asked the Secretary of State for War, when other ranks are reported missing, for how long their Service allowances, including any voluntary allotment and war service grants are continued, and is the wife or dependant thereafter placed under the Ministry of Pensions on allowances based on the assumption that the serving person is dead?
Family or dependants' allowances, allotments of pay, whether qualifying, contributory or voluntary, and war service grants are continued in the case of a soldier reported missing for 26 weeks from the date his relatives are notified of the casualty, provided that he continues to be recorded as missing. Normally, after the end of that period, the allowance payable, for so long as the soldier remains missing, is the same as the pension which would be payable if he were dead; but this allowance is administered and paid by the War Department, and not by the Ministry of Pensions. The period of 26 weeks has been specially extended in respect of those missing in the Far East. The latest decisions in this respect were contained in the statement circulated with an Answer given on the 29th June to my hon. and gallant Friend the Member for Oswestry (Major Leighton) and my hon. Friend the Member for Wallsend (Miss Ward).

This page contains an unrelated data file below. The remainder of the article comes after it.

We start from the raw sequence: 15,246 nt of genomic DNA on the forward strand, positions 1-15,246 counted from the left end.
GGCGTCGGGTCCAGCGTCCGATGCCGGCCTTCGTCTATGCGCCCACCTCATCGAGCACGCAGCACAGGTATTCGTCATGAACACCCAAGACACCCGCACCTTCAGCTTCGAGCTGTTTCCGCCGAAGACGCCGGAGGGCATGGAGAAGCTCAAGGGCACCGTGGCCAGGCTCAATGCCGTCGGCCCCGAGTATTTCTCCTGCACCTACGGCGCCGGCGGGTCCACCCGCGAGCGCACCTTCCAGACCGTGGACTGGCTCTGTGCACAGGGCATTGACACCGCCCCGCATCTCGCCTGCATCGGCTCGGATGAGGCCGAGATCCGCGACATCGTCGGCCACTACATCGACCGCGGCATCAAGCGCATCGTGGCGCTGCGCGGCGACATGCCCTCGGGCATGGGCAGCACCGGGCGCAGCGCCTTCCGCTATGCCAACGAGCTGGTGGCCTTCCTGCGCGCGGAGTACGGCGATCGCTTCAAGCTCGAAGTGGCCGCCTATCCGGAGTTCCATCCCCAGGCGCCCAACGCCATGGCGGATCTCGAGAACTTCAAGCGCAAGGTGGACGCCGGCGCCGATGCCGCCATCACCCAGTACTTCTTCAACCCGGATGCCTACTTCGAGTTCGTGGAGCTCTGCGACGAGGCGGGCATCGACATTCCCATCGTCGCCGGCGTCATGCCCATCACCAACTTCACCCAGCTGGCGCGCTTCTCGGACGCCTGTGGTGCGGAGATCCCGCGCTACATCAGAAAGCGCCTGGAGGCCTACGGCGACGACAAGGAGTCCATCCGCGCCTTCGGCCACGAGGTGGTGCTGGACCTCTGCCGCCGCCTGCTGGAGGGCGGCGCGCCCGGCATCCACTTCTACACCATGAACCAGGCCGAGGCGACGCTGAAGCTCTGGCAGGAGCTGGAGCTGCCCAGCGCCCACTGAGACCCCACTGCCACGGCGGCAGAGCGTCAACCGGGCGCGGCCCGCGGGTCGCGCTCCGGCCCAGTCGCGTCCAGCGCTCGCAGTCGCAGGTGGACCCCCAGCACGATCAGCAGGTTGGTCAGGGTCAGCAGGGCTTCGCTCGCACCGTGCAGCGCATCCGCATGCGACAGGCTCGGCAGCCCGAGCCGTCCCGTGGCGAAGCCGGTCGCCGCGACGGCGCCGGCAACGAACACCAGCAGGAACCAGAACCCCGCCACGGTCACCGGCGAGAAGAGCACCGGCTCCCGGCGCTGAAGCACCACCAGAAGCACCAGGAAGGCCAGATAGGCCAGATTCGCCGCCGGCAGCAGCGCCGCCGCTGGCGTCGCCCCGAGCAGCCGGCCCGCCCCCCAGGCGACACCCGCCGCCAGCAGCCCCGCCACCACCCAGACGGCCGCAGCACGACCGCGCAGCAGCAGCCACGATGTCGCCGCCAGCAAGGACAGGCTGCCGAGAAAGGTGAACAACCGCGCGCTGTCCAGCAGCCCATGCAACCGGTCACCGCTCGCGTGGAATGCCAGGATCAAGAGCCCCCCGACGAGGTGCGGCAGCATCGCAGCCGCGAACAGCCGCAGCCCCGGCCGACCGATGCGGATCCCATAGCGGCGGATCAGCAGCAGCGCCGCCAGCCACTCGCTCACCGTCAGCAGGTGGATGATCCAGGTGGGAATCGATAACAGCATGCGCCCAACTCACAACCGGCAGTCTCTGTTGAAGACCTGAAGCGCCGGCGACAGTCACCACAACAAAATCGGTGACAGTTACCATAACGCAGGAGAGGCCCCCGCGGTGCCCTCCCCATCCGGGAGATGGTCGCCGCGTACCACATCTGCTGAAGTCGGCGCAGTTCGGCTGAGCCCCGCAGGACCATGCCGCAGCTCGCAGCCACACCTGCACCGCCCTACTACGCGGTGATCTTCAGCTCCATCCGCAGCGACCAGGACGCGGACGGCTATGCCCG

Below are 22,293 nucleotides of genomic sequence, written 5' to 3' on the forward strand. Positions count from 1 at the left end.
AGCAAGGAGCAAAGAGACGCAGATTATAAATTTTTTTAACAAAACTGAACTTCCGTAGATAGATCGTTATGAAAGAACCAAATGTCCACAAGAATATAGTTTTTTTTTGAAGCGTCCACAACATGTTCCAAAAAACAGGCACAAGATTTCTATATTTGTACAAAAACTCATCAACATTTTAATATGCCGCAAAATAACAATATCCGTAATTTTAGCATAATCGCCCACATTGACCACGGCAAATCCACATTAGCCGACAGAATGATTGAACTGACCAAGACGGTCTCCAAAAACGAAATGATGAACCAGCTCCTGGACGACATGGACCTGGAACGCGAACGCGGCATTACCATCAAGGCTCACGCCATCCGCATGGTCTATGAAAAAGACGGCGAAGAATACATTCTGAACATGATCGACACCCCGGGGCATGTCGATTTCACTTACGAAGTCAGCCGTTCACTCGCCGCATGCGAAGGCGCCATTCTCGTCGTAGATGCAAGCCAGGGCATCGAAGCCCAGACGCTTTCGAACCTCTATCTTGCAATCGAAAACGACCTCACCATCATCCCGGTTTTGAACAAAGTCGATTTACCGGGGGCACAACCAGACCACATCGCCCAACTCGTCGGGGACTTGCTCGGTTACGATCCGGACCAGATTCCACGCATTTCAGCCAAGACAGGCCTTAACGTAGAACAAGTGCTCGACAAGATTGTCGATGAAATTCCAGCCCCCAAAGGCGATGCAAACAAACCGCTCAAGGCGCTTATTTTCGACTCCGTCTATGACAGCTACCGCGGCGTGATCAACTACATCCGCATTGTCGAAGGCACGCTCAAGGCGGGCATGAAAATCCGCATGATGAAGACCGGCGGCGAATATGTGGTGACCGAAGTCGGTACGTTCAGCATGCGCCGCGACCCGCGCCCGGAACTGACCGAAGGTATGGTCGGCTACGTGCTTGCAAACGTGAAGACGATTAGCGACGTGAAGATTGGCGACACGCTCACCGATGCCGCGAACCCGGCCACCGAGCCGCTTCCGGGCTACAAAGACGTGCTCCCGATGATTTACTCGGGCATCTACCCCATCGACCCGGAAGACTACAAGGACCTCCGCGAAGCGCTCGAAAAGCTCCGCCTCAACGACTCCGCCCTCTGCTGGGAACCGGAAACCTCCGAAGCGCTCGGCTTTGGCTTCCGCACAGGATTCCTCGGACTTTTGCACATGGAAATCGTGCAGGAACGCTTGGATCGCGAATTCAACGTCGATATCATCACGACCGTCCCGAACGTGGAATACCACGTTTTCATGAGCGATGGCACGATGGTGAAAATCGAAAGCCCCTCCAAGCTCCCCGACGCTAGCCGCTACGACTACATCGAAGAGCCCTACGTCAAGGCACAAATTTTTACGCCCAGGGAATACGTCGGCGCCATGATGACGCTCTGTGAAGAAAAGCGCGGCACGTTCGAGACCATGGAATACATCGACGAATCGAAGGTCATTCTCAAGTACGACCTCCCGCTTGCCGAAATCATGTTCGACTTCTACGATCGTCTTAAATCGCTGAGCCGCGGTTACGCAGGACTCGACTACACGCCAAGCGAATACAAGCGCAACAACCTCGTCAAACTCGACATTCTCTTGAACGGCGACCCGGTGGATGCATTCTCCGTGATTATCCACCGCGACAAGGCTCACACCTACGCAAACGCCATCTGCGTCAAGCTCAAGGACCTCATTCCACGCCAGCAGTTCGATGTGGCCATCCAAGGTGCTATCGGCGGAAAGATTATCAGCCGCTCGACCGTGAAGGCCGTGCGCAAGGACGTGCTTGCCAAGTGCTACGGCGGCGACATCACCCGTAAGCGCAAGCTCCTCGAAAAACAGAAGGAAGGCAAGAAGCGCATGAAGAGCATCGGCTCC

Does my right hon. Friend not consider that it would be more just to retain the dependants on full Service allowance until such time as the position is clarified?
This subject has been considered and argued very strenuously in this House, and various concessions were made some time ago. Special concessions have been made for the Far East. On the whole, I think the present system is about as fair as any that can be devised.
Do the Admiralty and the Air Ministry hold the same views as my right hon. Friend's Department?
I have enough troubles of my own, without answering for anybody else.